throwing is generally a good skill to have for any adventurer, as it allows you to slow down fleeing foes, both on the ground and in the air without the need of equipping a (cross)bow. Just like looking, you can use throwing to view and hit enemies multiple Z levels away from you. If you're lucky, you can simply land a hit that causes the flying enemy to give in to pain, and then let gravity do the rest of the work. Even if the fall doesn't kill them, they will most likely be stunned long enough for you to run up and slaughter them.

Wrestling and unarmed attacks

Main article: Wrestling

Wrestling (grappling) can be performed by selecting an enemy via A followed by b to wrestle. You can wrestle any enemy. Wrestling works somewhat like a targeted attack: Once you grab a creature by some body part, you may be able to make another wrestling attempt that will allow you to perform a throw or takedown. For a detailed list of moves, such as takedowns, throws, choke holds, etc., see Wrestling. It's also possible to punch, kick, and bite. These are not in the wrestling menu, but are performed like normal targeted attacks with A.


Weapons are basically divided into axe, sword, spear, pike, mace, whip, bow and hammer, with various versions of these taking up the gray area.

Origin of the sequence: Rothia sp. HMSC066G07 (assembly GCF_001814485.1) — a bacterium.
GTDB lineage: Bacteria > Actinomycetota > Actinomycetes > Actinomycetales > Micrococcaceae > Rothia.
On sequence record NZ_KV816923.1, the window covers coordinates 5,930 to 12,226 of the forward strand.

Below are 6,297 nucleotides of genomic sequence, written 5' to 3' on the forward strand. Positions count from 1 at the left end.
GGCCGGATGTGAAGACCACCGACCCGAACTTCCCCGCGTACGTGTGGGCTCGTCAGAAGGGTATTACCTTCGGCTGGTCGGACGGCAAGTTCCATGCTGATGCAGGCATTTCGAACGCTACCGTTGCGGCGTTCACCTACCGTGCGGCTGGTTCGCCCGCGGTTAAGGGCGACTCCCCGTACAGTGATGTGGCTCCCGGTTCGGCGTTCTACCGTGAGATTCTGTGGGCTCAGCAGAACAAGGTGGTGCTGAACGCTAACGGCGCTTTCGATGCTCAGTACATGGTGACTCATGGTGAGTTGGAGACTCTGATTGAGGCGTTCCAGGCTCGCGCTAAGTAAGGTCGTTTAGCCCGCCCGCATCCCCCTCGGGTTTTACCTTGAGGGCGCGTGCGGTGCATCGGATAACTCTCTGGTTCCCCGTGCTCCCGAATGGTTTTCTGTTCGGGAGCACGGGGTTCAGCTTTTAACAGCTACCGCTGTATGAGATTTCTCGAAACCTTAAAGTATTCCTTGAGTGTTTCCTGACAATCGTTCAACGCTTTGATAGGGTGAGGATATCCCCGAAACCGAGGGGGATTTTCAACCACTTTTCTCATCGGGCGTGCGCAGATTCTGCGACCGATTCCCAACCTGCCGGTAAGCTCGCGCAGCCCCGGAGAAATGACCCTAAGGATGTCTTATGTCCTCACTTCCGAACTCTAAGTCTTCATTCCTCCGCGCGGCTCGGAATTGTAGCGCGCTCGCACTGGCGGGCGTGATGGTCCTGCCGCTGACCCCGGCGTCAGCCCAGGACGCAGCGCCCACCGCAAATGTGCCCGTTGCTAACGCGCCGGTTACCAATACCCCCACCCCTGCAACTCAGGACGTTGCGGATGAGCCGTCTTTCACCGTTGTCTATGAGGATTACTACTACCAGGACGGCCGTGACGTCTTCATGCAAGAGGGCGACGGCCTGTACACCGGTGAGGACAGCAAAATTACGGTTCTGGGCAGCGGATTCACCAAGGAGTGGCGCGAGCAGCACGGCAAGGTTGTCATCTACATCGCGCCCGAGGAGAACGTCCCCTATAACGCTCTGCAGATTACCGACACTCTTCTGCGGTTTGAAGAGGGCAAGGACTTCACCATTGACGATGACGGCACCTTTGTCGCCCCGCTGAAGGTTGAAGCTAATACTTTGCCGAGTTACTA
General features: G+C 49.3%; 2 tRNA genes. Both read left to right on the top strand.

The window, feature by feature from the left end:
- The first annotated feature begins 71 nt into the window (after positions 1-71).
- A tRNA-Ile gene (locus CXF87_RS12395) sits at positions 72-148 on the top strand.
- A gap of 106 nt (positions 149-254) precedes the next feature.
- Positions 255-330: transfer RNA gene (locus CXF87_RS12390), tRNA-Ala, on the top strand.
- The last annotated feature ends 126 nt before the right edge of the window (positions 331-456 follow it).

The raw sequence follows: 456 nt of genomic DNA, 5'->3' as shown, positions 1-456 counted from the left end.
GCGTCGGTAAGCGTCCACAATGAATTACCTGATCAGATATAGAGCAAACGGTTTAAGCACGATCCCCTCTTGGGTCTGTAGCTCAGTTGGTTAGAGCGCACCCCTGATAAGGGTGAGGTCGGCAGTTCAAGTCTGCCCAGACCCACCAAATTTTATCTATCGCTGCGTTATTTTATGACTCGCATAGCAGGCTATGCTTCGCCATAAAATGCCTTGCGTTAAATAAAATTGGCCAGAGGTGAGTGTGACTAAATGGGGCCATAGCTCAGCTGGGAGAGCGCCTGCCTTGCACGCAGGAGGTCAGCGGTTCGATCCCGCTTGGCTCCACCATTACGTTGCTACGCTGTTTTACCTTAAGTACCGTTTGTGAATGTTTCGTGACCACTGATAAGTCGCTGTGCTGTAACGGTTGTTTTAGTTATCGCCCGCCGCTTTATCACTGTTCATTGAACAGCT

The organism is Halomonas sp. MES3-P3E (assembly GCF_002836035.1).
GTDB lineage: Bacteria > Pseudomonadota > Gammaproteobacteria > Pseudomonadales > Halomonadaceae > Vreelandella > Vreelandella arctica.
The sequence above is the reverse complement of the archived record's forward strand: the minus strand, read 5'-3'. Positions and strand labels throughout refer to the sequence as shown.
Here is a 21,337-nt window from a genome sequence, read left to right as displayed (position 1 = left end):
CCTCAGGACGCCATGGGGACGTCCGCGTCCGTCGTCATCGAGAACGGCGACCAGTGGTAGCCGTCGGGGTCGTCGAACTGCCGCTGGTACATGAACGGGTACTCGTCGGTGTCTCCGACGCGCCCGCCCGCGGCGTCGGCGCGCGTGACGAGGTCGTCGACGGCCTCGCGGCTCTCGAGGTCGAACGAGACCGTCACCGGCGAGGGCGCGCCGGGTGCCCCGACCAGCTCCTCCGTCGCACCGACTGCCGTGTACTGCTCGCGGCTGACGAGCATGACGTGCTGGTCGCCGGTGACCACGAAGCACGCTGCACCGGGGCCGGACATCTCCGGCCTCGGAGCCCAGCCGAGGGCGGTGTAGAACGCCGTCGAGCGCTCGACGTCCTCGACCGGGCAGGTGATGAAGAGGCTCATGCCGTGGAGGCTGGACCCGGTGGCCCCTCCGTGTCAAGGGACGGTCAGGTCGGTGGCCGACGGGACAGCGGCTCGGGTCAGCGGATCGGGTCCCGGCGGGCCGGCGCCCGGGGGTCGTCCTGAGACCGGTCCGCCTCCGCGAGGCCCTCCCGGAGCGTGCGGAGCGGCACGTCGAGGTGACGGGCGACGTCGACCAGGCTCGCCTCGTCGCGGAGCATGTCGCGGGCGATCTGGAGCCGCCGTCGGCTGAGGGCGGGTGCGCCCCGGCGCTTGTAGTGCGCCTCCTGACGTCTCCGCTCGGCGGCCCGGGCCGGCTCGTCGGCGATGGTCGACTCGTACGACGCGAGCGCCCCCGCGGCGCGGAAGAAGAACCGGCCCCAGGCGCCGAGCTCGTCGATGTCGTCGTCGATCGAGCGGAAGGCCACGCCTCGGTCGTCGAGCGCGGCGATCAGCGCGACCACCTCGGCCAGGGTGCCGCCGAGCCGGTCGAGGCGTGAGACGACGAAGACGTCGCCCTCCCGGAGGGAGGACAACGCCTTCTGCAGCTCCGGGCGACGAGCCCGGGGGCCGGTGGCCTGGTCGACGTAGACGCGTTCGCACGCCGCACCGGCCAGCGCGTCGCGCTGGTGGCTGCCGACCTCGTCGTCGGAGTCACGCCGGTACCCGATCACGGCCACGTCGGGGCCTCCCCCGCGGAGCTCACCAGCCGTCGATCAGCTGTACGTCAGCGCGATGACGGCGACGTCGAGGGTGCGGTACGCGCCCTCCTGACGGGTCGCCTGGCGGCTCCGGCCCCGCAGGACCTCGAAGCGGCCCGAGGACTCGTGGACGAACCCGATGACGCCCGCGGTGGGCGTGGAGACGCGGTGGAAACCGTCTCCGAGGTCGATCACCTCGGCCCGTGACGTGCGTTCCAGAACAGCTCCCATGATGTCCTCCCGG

If you get wounded during combat, there's not much that you can do except perhaps run before you get more wounded. Be aware that movement speed while stunned, nauseous or winded is reduced, and might leave you open to fatal blows. Your wounds will heal over time, so just travel around or sleep in a safe place. Some wounds, however, may never heal, leaving you permanently crippled. Obtaining a crutch may help with this. Or, if you are not already a vampire, then you can get bitten by a werebeast during full moon, which will heal all injuries once per month. If you have some bolts or arrows stuck in your body, they can be removed by using the complex interaction menu I. Select the stuck bolt or arrow from the list and then pull it out with a You'll probably start bleeding after you pull it out, but the bleeding is rarely anything to worry about.